GLEN PERKINS      9.4     GLEN PERKINS      2.2     Jeff Reardon      3.3
Eddie Guardado    8.6     Bob Wells         2.3     Rick Aguilera     3.2
Juan Rincon       8.5     Rick Aguilera     2.4     Carl Willis       2.8

Perkins ranks third in strikeout rate behind Nathan and Tom Hall, third in walk rate behind Carl Willis and Jeff Reardon, and is the only Twins reliever to crack the top five of both categories. All of which adds up to Perkins boasting the best strikeout-to-walk ratio by a reliever in Twins history at 4.3 whiffs per walk, edging out Nathan, Reardon, and Aguilera. And last but not least Nathan is the only Twins reliever to allow fewer baserunners per nine innings than Perkins.

Perkins was a first-round pick at the University of Minnesota, a top prospect in the Twins' farm system, and a decent starter in the Twins' rotation, but moving to the bullpen enabled him to add 3-4 miles per hour to his fastball and he's complemented that added velocity with an increasingly smart approach to pitching to become an absolute stud. By the time he hangs up his cleats, zips his fly, and shaves his neck beard he'll be one of the 2-3 best relievers in Twins history.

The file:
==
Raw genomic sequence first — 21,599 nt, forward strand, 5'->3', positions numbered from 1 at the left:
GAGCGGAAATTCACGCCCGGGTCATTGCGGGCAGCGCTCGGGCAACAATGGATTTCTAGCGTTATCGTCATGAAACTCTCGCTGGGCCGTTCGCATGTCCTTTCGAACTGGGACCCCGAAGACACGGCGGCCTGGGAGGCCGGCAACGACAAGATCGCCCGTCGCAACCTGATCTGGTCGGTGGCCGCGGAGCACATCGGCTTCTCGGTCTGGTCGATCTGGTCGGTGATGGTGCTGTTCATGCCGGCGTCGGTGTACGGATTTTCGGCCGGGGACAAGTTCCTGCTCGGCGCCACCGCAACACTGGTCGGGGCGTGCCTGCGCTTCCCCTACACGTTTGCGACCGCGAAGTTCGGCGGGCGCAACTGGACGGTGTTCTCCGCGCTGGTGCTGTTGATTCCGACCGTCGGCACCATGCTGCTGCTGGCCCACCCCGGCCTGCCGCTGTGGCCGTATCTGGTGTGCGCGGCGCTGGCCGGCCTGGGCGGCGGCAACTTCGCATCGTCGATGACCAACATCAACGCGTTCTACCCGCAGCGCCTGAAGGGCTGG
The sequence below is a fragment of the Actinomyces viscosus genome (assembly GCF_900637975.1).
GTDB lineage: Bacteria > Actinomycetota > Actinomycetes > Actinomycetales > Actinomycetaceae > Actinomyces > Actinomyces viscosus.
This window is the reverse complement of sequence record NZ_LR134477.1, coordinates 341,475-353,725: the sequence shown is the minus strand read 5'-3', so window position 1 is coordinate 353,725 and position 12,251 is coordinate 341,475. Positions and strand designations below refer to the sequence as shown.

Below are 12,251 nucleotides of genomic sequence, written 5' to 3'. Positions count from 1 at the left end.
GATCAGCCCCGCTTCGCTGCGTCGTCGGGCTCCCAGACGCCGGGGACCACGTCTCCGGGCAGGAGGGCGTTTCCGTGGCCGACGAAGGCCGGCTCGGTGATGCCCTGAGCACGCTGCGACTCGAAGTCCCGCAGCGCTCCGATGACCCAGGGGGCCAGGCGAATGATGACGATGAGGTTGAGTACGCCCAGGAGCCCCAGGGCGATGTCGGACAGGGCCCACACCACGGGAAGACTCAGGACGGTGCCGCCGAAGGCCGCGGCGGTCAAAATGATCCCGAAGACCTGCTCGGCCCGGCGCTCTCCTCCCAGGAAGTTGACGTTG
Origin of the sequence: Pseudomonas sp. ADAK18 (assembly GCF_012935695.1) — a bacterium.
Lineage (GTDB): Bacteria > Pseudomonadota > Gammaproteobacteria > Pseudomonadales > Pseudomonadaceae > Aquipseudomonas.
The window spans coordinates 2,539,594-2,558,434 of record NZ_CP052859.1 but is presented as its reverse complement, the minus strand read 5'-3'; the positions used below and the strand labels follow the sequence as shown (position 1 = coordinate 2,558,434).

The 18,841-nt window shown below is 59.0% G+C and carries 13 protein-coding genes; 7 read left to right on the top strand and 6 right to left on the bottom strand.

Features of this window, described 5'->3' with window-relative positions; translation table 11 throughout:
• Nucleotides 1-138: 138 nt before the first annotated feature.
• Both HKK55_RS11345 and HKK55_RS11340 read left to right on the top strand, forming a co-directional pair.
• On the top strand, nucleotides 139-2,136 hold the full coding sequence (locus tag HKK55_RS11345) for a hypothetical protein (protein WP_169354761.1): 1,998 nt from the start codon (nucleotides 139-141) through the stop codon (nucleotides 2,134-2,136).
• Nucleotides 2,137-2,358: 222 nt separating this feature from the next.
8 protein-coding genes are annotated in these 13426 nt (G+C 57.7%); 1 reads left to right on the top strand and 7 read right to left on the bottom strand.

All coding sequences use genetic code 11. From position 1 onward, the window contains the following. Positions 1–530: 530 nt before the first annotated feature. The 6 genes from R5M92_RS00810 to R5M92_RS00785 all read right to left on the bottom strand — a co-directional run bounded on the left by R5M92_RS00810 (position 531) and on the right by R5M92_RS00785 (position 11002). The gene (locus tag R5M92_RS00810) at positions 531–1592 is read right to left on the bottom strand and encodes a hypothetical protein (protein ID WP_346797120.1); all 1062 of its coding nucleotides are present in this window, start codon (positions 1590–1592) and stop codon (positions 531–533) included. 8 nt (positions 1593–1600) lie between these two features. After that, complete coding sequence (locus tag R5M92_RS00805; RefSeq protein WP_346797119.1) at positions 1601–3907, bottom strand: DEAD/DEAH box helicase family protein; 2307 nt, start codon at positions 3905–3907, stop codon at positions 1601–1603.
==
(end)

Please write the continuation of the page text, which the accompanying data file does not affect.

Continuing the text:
Glen Perkins, Proven Closer.


This week's blog content is sponsored by Uber, which is offering a free ride to first-time users who sign up with the promo code "UberGleeman."

May 12, 2015

Third time’s a charm? Twins call up Aaron Hicks from Triple-A

Aaron Hicks

Last week, when the Twins needed a fill-in for the injured Oswaldo Arcia, they bypassed Aaron Hicks in favor of Eddie Rosario despite the latter's struggles dating back to last year and vastly inferior Triple-A production in the same Rochester outfield. Now with Shane Robinson having a family emergency the Twins have called up Hicks, who hit .336 with a .415 on-base percentage and .561 slugging percentage in 27 games at Triple-A to lead the International League in OPS.